Meet the super-rich Czech tech company – and its Russian CEO – denying links to the massive SolarWinds hack
Maxim Shafirov looks grizzled, grumbling through a shaved muzzle at only getting two hours of sleep, hunched over his computer as snow falls behind him in a window that overlooks St. Petersburg in winter. The Russian native’s growl is understandable.
Shafirov is the CEO of Czech company JetBrains, which was arguably one of the biggest tech companies you had never heard of, until Wednesday, when reports cited government sources as saying it was doing the job. ‘under investigation for links to massive cyber attacks against U.S. government agencies and tech giants, via the hack of another low-profile IT vendor, SolarWinds, and dozens of its customers, including agencies federal. For millions of coders, the tools at the Prague-based company are invaluable, providing all kinds of software to make building apps that much easier. Founded in 2000, it boasts more than 10 million users in more than 213 countries. The company’s revenue for 2018, according to the latest results available for the private company, was $ 270 million, growing 33% year-over-year. Shafirov, in an optimistic moment in an interview with Forbes, says that despite the Covid-19 pandemic, its revenue growth last year was 10%, as the company suggested it could reach $ 400 million this year. The company was a so-called “unicorn” worth more than $ 1 billion, according to a spokesperson for JetBrains.
Few people outside of the tech world would have paid much attention to the business until the reports in the New York Times, Reuters and the the Wall Street newspaper indicated that those investigating what has become one of the most serious cyber espionage acts in recent memory are examining the possibility of JetBrains being involved. Reports suggest that JetBrains, or one of its applications, TeamCity, was hacked, which led to an infiltration at SolarWinds, which in turn compromised one of its own tools and used to hijack them. customer networks. Among the victims is the Justice Department, which yesterday revealed that 3% of its Office 365 emails had been compromised. He joined the Department of Energy, the Treasury, Microsoft, Cisco and various others who had been affected by the attacks, which the US government says appear to be of Russian origin. The Kremlin has denied responsibility.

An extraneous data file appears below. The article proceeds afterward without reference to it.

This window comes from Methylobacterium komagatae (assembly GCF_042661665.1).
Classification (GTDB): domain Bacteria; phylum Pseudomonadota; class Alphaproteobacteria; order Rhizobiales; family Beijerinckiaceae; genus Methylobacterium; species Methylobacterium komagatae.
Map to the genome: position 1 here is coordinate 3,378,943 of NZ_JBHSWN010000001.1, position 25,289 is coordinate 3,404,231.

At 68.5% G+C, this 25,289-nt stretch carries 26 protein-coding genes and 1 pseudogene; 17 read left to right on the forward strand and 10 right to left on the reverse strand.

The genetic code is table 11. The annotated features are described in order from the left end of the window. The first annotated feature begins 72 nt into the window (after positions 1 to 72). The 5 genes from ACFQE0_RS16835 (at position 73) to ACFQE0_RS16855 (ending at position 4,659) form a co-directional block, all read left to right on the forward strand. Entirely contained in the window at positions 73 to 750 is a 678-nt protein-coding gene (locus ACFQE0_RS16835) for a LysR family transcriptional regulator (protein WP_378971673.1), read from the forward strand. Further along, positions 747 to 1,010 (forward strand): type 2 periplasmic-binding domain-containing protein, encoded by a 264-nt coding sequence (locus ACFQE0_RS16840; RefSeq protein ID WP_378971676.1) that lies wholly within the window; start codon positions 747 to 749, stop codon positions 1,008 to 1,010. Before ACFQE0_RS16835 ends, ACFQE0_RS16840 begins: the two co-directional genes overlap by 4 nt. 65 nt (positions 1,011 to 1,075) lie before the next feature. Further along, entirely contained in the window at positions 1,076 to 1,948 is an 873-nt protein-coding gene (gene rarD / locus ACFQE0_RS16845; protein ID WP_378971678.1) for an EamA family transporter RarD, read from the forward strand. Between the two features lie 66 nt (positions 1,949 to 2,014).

However, the anonymous sources were unclear and Shafirov is baffled to be suddenly involved in the investigation. He has not been contacted by anyone in the US government, although Shafirov has said he would be happy to assist them with their investigations if they wish to contact. SolarWinds, who confirmed to be a user of the JetBrains tools, but said they had no evidence that their violation came from the Czech company. Shafirov says SolarWinds has not been in touch since he initially warned of his own compromise in December. He thinks the most likely scenario is that, if JetBrains tools were involved, hackers would find a way to gain access to one of the SolarWinds servers that TeamCity was running on. Its staff have found no evidence of a JetBrains violation or vulnerability in TeamCity, a tool that helps developers integrate code updates into their applications, but if anyone is aware of it a security issue, he wants to hear about it, saying Forbes he wishes to speak to any US agency involved in the SolarWinds hack investigation.
Shafirov has been frustrated by what he claims is an impossible request for the company to prove that she was not raped. “It’s not something we can prove that we are not hacked, how can you prove it?” And even if there was proof, it was word for word.
JetBrains has links to Russia. Shafirov is Russian, as are his three co-founders: Sergey Dmitriev, Eugene Belyaev and Valentin Kipiatkov. Three of its six research and development centers are also based in Russia, alongside its bases in Germany, the Netherlands, the United States and the Czech Republic.
Shafirov says his ties to Russia are a likely reason for suspicion surrounding his business, although he says he was never contacted by the government in his home country. “This will be a great article in terms of clicks, if you combine the Russian hackers and the hacked US government, and if you are able to find a particular Russian in this puzzle, it fits.”
If he were the victim of a cyber attack, it could have huge ramifications in almost any industry imaginable. For now, Shafirov says the company is examining its code for possible weaknesses and its servers for any signs of hacking.
But the damage to company confidence from yesterday’s stories could be significant, he admits. Customers have already been in touch to say they won’t use its tools until the reports are cleared up. He says the company is considering what steps to take to counter the media reports. “In our industry, this credibility that we have built is a very valuable asset … I think the impact [of the reports] it’s great. And we won’t leave it as it is, ”he adds. “The way people read [the stories], they can jump to conclusions very, very quickly. And of course that impacts our reputation in our business and I think we will take action.
When asked if these measures would involve lawyers, Shafirov declined to comment.